Dysphagia and Challenges with Oral Health

Mouthwash oral care dysphagia

Written by Cathy Duong

Cathy is a first-year Speech-Language Pathologist student in the Department of Communication Sciences and Disorders at the University of Alberta. Prior to this, Cathy worked as a Pediatric Therapy Assistant providing rehabilitation services in rural communities. She is passionate about providing client- and family-centered care, and empowering communities with the skills and knowledge related to communication and swallowing disorders.

November 4, 2022

We’ve all been there before: you’re sitting at the dentist’s and can sense the burning question about to be asked, “So, how often do you floss?”. You’ve likely joked or even lied about your flossing habits at one point in your life. I admit I’m one of those people, but after speaking with Richelle Chuka, a Registered Dental Hygienist, I’ve thought twice about skipping flossing in my oral care routine. Richelle shares the importance of maintaining your oral health not just for the sake of good breath and clean teeth – but for your overall health. In this article, we chat with Richelle about oral health and the challenges or oral health for those living with dysphagia.

Brush teeth oral care dysphagia

What is Oral Health?

oral care dysphagia

The Center for Disease Control and Prevention refers to oral health as “the health of teeth, gums, and the entire oral-facial system that allows us to smile, speak and chew” [1]. Although largely preventable, oral diseases, such as tooth decay, cavities, gum disease, and oral cancers, affect nearly 3.5 billion people worldwide [2]. Despite the efforts of dental professionals to educate and prevent oral diseases, oral health is often overlooked as a key factor in our overall health.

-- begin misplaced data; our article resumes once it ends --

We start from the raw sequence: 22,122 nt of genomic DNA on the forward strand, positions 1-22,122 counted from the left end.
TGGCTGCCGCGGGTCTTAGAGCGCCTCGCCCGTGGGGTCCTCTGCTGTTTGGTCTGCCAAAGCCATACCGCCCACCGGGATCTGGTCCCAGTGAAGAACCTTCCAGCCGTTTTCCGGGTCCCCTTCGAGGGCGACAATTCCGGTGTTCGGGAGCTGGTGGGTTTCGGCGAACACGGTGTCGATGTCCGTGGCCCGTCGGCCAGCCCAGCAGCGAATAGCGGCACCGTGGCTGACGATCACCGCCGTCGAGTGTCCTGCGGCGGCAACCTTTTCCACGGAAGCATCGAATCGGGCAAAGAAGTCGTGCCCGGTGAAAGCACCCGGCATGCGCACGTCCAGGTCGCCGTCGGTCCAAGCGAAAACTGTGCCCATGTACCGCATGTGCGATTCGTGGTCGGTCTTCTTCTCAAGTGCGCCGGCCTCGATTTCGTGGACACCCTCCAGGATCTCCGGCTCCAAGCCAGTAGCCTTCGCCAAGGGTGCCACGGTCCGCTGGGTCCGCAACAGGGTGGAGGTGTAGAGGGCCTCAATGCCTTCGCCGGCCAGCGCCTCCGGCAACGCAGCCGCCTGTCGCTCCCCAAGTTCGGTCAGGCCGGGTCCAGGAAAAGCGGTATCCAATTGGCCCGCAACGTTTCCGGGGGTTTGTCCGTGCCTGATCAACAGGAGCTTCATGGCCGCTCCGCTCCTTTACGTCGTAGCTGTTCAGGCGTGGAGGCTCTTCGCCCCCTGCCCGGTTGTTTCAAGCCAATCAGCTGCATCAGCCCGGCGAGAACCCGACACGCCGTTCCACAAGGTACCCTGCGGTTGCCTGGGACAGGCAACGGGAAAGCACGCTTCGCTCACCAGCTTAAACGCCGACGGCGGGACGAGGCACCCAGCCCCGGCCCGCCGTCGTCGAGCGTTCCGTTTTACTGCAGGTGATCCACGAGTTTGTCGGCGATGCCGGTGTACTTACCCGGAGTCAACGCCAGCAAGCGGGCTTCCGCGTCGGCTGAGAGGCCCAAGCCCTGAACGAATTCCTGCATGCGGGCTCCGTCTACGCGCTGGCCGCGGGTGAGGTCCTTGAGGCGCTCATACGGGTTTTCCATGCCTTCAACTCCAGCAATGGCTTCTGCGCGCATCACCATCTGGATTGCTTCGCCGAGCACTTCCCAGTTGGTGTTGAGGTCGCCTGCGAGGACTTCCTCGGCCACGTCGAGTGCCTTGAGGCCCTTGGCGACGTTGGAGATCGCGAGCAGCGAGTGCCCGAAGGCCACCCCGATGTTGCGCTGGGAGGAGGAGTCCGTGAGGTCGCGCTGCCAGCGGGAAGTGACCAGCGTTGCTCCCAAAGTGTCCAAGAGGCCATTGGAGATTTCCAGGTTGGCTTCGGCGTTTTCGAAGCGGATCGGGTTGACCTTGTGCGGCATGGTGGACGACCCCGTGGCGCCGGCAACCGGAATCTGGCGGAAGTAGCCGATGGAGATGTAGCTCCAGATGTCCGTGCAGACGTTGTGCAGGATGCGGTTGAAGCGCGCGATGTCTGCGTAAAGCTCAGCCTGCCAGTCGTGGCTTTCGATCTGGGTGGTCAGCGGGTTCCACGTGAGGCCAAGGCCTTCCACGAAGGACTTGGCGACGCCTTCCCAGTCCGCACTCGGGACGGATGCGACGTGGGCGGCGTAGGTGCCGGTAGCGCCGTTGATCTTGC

Oral Health and Dysphagia

Oral health is especially critical for individuals with dysphagia due to the additional risk factors associated with swallowing disorders. Adam, a head and neck cancer survivor and patient of Richelle, noted, “Prior to having surgery [to remove part of my tongue], I never gave any thought to swallowing, talking, saliva, or the role of my tongue in swallowing and speaking.” He also didn’t realize how much surgery and radiation treatment would impact his mouth, swallowing, and saliva until afterwards. As with many patients post-surgery and radiation treatment, it was a steep learning curve for Adam to manage his newly diagnosed dysphagia, oral health, and figure out what worked best for him. “They must have talked about it beforehand, but I was so overwhelmed I don’t think I was taking in any information at that time.” With the help of his dental team, Adam recognized that taking care of his oral health needed to be a priority.

Oral Health: The gateway to your health 

Our mouths are a gateway for bacteria, some good and some harmful that cause diseases. They can enter and spread to other parts of the body such as through the bloodstream [3]. Diseases such as stroke, diabetes, and pneumonia can worsen because of the increased bacteria in the mouth due to the various reasons mentioned below. 

oral care dysphagia
  • Our tongue is a strong muscle that helps with swallowing, clearing the mouth of food and more. The tongue becomes weak after a stroke or when part of it is removed due to cancer. After surgery, Adam’s weaker tongue made it difficult for him to move food when swallowing and clear his mouth of food. When food is not cleared either by the tongue, flossing, or brushing – it creates an ideal environment for bacteria to multiply. Food or liquid that isn’t removed can also enter the lungs and cause an infection. This is called aspiration pneumonia. If left untreated, aspiration pneumonia can lead to serious complications or even death [4].
  • Saliva production can also be impacted if the salivary glands are removed or damaged during cancer surgery. The tongue and saliva act as a self-cleaning duo to clear accumulating plaque and food. When tissues of the mouth, and teeth cannot be cleansed by saliva, it can lead to increased bacterial growth. Again, the more bacteria growth, the greater the risk of aspiration pneumonia and infections in the mouth that cause oral disease.